Disclaimer: Before you read this post, I want to ask you not to panic as you read the information. The people who should worry most are factory workers, cooks, bakers, and anyone exposed to the vapors frequently over a long period of time. With that said, I hope this article helps you make wiser decisions as you purchase ingredients and snacks!
How many times have you purchased microwavable popcorn, margarine, and butter flavored candy? How many times have you purchased a cake from a bakery, unaware that many bakers follow the Wilton buttercream recipe? Did you know that bakers use “no color butter flavor” to obtain a snow white buttercream to decorate cakes? I have many issues with that recipe, like the use of shortening, but the focus on today’s article is the artificial butter flavor.
A recent article in the Science Blog discussed the link between artificial butter and Alzheimer’s disease. The article mentions that the key ingredient in artificial butter is Diacetyl (DA), which is a natural byproduct of fermentation. Where do you find DA? In its natural state you will find it in beer, some wines (specifically Chardonnay), some oils, and of course butter! The FDA currently has DA listed as “Generally Recognized Safe For Consumption.”
You may be wondering why I’m discussing DA if it’s found naturally in real butter? The key word in that sentence is naturally. Generally, a naturally occuring chemical is relatively safer than its synthetic version. Hundres of brands of cooking oils, butter substitutes and sprays use diacetyl to enhance the buttery flavor.
From Science blog:
Robert Vince and colleagues Swati More and Ashish Vartak explain that DA has been the focus of much research recently because it is linked to respiratory and other problems in workers at microwave popcorn and food-flavoring factories.Vince’s team realized that DA has an architecture similar to a substance that makes beta-amyloid proteins clump together in the brain — clumping being a hallmark of Alzheimer’s disease. So they tested whether DA also could clump those proteins. DA did increase the level of beta-amyloid clumping. At real-world occupational exposure levels, DA also enhanced beta-amyloid’s toxic effects on nerve cells growing in the laboratory. “In light of the chronic exposure of industry workers to DA, this study raises the troubling possibility of long-term neurological toxicity mediated by DA,” say the researchers.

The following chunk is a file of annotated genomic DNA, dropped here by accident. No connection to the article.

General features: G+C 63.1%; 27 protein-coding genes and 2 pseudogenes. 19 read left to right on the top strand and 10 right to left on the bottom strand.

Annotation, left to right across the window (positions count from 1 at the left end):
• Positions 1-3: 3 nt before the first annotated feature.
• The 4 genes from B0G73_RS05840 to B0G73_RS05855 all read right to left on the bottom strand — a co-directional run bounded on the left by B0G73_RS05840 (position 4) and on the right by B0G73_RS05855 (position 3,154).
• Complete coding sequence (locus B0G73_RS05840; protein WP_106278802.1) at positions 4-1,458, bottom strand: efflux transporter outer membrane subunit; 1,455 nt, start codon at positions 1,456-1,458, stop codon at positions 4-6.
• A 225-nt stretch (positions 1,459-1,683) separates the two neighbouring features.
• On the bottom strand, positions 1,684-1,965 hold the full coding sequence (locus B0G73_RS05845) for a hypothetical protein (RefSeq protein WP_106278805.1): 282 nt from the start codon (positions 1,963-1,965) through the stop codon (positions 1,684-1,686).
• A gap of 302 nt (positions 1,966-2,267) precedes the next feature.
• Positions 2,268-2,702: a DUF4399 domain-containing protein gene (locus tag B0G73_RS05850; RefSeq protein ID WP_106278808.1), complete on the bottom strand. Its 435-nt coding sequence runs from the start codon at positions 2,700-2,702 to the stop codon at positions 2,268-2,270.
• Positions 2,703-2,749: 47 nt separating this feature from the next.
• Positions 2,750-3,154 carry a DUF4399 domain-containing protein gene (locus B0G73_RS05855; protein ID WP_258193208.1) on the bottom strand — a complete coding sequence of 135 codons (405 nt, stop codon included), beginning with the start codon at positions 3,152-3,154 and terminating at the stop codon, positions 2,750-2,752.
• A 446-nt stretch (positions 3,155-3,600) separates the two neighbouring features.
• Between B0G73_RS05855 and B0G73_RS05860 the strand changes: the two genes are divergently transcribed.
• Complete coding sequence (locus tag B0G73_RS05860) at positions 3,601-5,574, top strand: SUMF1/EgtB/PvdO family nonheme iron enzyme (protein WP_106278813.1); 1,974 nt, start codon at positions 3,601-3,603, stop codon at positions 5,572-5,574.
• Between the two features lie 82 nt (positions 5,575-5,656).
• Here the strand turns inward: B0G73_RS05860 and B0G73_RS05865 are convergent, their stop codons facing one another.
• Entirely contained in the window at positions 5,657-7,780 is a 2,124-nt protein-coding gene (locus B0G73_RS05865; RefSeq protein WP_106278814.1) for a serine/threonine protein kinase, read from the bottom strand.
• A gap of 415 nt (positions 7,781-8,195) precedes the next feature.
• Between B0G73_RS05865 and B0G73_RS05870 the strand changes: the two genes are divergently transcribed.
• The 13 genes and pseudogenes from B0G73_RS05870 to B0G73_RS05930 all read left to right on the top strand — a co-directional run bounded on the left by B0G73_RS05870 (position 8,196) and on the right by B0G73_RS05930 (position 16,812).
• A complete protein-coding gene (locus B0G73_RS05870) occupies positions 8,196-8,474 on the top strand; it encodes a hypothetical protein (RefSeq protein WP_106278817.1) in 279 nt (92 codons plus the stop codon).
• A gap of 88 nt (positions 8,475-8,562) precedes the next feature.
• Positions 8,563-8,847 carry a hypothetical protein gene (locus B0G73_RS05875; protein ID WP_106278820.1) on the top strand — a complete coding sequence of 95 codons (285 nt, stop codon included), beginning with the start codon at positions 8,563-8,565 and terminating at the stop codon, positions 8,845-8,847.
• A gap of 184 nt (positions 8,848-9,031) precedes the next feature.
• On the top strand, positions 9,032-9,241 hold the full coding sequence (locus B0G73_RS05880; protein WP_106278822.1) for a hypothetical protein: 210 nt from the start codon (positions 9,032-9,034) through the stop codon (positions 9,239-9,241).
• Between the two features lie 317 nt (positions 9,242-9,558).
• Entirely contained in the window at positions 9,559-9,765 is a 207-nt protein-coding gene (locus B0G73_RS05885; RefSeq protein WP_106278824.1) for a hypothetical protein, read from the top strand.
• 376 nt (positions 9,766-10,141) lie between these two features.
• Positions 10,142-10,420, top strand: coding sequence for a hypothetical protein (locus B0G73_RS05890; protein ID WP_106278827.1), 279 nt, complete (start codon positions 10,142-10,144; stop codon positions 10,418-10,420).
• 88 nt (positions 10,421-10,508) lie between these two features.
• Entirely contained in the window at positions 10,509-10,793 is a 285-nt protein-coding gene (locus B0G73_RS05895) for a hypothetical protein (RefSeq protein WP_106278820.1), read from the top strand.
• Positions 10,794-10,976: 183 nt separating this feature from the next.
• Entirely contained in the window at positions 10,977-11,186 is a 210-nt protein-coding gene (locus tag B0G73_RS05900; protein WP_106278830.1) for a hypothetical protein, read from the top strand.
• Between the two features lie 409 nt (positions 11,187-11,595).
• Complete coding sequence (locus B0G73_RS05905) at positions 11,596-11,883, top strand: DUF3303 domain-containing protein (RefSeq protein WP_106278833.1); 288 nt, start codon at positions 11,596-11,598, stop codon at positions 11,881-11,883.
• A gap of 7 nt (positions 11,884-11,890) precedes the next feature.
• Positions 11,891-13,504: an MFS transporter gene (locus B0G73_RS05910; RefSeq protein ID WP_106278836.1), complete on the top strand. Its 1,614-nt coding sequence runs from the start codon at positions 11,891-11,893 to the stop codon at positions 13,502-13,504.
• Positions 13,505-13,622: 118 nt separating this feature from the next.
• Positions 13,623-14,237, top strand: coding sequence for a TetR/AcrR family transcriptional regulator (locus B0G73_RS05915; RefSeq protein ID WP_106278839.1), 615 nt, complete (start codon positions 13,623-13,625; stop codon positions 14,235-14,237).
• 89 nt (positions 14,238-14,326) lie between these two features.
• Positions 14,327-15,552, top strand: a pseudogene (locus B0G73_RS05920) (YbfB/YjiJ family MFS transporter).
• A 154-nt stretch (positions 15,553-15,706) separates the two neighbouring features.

In 2007, a study was commissioned by the Seattle P-I newspaper to compare different products and the concentration of diacetyl in each. The results were measured in parts-per-million (ppm), a standard unit of measurement to describe small values. (one part per million is 1 mg of substance in 1 liter of water) The results were as follows:
Two real butters were analyzed and diacetyl was found in a range of 7 ppm to almost 16 ppm.
In all the margarine and shortening products, levels of 7 ppm to almost 180 ppm were present.
A butter-flavored cooking spray released more than 164 ppm of diacetyl.
Butter-flavored cooking oils used by professional cooks ranged from 23 ppm to 234 ppm.
Two brands of oil for popping corn came in at 1,062 ppm and 1,125 ppm.
The study noted that the sweet butter had a higher level of diacetyl than its unsalted version. Mark Wustenberg from Tillamook Creamery explained that “diacetyl is added to all but salted butter throughout the industry.”
I don’t know about you, but I’m going to go through my kitchen and throw out anything and everything that has DA added as flavoring! It’s a good thing I already use pure butter in my baking!
I think as the food industry becomes more convoluted, the more we are going to embrace the old-school way of living- natural, fresh, organic, and pure!